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Natasha Geiling – With Twice The Protein As Quinoa, The Pulse Might Be The Year’s New Hot ‘Superfood’

Move over, quinoa, kale, and açaí– 2016’s newest superfood might come in a familiar package (or can). Pulses — the dried edible seeds of legume plants, which include things like lentils, dried peas, and beans — are hoping to get their moment in the spotlight, thanks in part to a United Nations campaign to make 2016 the International Year of …

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TERRA DAILY – Humus depletion induced by climate change

The yields of many important crops in Europe have been stagnating since the 1990s. As a result, the input of organic matter into the soil – the crucial source for humus formation – is decreasing. Scientists from the Technical University Munich (TUM) suspect that the humus stocks of arable soils are declining due to the influence of climate change. Humus, …

Indian farmers

Bangladesh Cuts Hunger Rates in Half By Supporting Small Farmers and Women – Christina Sarich

Once a recipient of food donations from around the world, Bangladesh has now become a model for reducing food hunger. By supporting small farms and women, the country has reduced the number starving citizens significantly. A recent UN report outlines how Bangladesh, a South Asian country who was once among the poorest in the world, has turned the corner when it …

Food Security: a Hostage to Wall Street by COLIN TODHUNTER

In October of last year, World Food Day celebrated ‘Family Farming: Feeding the world, caring for the earth’. According to the UN Food and Agriculture Organization’s website, the family farming theme was chosen to raise the profile of family farming and smallholder farmers. The aim was to focus world attention on the significant role of family farming in eradicating hunger …

Women-Farmers

Women and Biodiversity Feed the World, Not Corporations and GMOs – Vandana Shiva

The two great ecological challenges of our times are biodiversity erosion and climate change. And both are interconnected, in their causes and their solutions. Industrial agiculture is the biggest contributor to biodiversity erosion as well as to climate change.According to the United Nations, 93% of all plant variety has disappeared over the last 80 years. Monocultures based on chemical inputs do …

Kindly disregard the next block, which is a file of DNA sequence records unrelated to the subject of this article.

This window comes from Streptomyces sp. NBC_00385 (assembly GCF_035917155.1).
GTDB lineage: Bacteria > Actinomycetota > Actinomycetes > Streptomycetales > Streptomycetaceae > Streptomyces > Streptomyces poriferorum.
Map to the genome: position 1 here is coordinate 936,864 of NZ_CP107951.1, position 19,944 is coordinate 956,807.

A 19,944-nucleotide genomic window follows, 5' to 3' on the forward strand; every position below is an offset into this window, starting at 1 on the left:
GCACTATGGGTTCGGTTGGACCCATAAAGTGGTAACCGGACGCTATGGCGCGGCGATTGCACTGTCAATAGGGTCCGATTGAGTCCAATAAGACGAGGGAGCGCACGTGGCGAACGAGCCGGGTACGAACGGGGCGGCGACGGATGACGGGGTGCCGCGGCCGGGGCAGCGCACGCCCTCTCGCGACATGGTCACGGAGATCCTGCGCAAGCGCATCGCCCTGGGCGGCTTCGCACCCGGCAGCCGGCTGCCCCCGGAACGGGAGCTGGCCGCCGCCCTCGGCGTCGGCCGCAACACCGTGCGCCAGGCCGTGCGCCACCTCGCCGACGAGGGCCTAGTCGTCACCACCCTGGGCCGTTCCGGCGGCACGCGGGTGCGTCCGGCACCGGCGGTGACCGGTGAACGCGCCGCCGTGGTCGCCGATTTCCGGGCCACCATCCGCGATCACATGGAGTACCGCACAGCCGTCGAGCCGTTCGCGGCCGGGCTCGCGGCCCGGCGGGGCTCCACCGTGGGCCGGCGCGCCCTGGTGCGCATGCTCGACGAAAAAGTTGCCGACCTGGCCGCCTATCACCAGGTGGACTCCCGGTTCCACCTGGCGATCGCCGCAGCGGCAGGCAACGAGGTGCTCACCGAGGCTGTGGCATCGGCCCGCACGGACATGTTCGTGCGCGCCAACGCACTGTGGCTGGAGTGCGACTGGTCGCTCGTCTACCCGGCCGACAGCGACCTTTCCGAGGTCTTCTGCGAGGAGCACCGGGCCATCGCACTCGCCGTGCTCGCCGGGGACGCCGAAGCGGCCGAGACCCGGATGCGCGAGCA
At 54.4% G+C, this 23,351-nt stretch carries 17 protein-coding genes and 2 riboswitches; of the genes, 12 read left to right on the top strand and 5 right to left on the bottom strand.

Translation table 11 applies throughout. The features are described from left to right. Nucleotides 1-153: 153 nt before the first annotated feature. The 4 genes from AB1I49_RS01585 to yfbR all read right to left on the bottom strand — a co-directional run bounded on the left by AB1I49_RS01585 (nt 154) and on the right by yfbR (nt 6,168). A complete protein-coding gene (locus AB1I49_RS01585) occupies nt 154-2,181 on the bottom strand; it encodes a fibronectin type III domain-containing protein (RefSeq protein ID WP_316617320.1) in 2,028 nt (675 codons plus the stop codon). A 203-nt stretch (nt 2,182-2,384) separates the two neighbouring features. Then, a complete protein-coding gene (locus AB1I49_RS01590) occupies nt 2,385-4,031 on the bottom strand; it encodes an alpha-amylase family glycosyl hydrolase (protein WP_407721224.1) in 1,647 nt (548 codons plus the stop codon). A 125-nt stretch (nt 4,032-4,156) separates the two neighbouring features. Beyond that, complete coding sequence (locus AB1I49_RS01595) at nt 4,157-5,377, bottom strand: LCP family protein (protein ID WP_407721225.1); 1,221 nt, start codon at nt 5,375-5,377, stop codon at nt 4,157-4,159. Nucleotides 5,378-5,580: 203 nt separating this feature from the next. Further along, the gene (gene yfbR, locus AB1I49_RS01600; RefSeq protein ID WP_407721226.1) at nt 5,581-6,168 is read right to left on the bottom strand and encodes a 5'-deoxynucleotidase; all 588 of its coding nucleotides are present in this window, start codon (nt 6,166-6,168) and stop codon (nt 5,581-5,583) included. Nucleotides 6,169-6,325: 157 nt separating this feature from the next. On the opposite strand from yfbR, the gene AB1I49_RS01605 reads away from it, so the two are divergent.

11 Million Yemenis Face Severe Food Insecurity Amidst Conflict

Conflict in Yemen has triggered food insecurity in the poverty-stricken country. The Food and Agriculture Organisation said recently: Amidst escalating conflict at a crucial time in the country’s cropping season, almost 11 million people in Yemen are severely food insecure and millions more are at risk of not meeting their basic food needs. Governorates in the far northwest and south …

water

World’s Water Future Demands Action Today

In 2050 there will be enough water to produce food for a global population of nine billion, but over-consumption and climate change will increase water scarcity in the planet’s neediest regions, finds a new report from the UN Food and Agriculture Organization and the World Water Council. The report, “Towards a water and food secure future” was released Tuesday at …

deforestation

Deforestation is messing with our weather and our food

New research published in Nature Communications provides insight into how large-scale deforestation could impact global food production by triggering changes in local climate. In the study, researchers from the United States and China zero in on albedo (the amount of the sun’s radiation reflected from Earth’s surface) and evapotranspiration (the transport of water into the atmosphere from soil, vegetation, and …

Ploughing On Regardless

Imagine a wonderful world, a planet on which there was no threat of climate breakdown, no loss of freshwater, no antibiotic resistance, no obesity crisis, no terrorism, no war. Surely, then, we would be out of major danger? Sorry. Even if everything else were miraculously fixed, we’re knackered if we don’t address an issue considered so marginal and irrelevant that …

Grasshoppers

Are Insects the Next Climate-Friendly Superfood?

Maybe you’ve see little cans of chocolate-covered ants or grasshoppers in the exotic food section of your grocery and thought to yourself, “Yuck—who eats that?” Insects may not come to mind when you think of superfoods. But they could be the next hot “alternative” protein. They’re low in fat and loaded with fiber. You might be surprised to learn you may …